How to be a Film Critic

This is probably the best primer on how to review films.

I love how Siskel approaches film reviews as if he’s a beat reporter. The key is to get the reader immediately interested in what you’re writing about. I too often fall into the “formal” category that Siskel talks about. I get too concerned about what the right words to use are or how the sentence sounds that I lose sight of what’s really important and interesting about reviewing a film: my reaction to it.

I think that this is a great video resource for me because I’ve pretty much fallen into all the traps that Siskel and Ebert lay out here. I avoid the first person and talk about the audience as if I’m watching from above. I’m shy about making it explicit that my review is about my reaction to a film and not something implicit in the film itself. Softening my criticism because I want it to be liked. I tend to forget that this is supposed to be an art, not a science.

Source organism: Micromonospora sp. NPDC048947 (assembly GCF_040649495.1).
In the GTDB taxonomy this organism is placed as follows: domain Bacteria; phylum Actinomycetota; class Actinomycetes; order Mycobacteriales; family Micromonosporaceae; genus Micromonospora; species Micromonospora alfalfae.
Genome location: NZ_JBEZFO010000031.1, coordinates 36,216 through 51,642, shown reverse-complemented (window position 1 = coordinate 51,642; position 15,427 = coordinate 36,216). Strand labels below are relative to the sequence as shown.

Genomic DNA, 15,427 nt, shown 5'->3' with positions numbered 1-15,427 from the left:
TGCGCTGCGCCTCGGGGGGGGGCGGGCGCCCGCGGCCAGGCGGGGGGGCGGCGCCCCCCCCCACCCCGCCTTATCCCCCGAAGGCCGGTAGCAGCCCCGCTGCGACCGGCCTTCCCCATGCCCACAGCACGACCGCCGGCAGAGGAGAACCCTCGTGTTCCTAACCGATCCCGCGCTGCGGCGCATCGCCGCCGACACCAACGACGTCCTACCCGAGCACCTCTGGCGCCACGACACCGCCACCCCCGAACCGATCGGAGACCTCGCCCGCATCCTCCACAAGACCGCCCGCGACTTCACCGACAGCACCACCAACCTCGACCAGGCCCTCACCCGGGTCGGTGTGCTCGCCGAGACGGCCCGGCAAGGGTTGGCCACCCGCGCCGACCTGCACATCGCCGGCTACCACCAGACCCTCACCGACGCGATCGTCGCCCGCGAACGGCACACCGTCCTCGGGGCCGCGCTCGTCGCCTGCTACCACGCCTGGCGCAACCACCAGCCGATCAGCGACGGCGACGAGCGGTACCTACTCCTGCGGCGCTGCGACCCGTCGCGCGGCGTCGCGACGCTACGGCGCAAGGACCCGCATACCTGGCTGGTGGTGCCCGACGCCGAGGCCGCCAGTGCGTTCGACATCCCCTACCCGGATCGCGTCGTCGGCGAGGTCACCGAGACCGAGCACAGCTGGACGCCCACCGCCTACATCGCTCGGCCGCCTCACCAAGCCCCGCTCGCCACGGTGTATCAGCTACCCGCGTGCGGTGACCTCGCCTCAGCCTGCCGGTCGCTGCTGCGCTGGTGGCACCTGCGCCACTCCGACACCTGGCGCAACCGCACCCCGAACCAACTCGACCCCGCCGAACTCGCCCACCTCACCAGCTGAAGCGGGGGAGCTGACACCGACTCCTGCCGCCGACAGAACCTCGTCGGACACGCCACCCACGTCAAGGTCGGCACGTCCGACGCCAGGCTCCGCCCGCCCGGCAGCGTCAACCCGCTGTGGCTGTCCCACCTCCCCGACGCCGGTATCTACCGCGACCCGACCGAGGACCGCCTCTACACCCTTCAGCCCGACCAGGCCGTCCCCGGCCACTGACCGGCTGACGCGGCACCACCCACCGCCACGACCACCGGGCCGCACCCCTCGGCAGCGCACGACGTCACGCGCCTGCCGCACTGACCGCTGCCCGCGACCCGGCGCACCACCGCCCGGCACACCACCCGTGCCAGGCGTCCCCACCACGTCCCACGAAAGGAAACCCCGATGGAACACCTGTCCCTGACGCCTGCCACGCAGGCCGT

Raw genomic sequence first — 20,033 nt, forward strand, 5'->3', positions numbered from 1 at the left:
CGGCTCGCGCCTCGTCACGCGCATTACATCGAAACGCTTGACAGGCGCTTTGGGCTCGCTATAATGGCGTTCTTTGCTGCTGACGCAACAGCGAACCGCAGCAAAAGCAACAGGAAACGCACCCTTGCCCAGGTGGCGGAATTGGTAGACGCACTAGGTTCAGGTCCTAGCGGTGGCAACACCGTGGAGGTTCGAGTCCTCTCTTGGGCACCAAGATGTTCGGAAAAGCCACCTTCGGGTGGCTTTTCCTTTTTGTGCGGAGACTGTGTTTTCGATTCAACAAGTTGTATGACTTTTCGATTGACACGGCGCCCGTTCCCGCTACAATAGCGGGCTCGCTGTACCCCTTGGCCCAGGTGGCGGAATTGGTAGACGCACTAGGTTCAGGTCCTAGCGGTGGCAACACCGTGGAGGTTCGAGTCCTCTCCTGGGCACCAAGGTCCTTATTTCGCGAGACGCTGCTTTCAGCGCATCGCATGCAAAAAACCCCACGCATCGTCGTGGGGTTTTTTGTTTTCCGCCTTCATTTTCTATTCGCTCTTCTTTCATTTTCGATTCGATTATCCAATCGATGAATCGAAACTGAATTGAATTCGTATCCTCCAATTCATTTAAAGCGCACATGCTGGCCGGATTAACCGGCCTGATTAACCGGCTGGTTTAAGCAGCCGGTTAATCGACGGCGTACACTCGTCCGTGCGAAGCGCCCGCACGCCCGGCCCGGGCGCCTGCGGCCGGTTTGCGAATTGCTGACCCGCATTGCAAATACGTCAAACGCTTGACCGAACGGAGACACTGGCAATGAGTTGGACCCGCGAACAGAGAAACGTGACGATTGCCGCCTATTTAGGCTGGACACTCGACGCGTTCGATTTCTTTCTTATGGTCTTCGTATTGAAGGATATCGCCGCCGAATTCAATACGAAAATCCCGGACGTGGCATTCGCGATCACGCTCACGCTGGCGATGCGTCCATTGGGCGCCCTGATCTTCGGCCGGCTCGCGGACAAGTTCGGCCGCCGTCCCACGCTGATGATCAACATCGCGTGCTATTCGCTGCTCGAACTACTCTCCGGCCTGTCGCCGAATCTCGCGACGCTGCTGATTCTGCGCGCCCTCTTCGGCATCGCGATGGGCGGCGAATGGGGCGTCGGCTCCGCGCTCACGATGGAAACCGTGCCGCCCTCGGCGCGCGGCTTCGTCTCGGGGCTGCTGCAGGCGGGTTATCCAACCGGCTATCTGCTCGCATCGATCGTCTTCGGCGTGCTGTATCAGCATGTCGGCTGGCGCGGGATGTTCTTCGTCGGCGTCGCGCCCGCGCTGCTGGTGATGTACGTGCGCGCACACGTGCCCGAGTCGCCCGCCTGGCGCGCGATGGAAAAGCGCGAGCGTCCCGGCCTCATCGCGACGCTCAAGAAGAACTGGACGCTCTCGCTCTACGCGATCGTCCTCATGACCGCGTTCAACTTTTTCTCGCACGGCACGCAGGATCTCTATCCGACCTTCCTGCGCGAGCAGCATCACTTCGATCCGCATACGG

For me, this is the best resource I’ll probably ever have on film criticism because it reminds me that reading books about film and techniques may help, but at the end of the day, it’s a process that doesn’t have a rigid structure. It’s just an emotional reaction, articulated.

To quote Ebert:

“If you laughed, say you laughed. If you cried, say you cried.”

That’s all you need to know.

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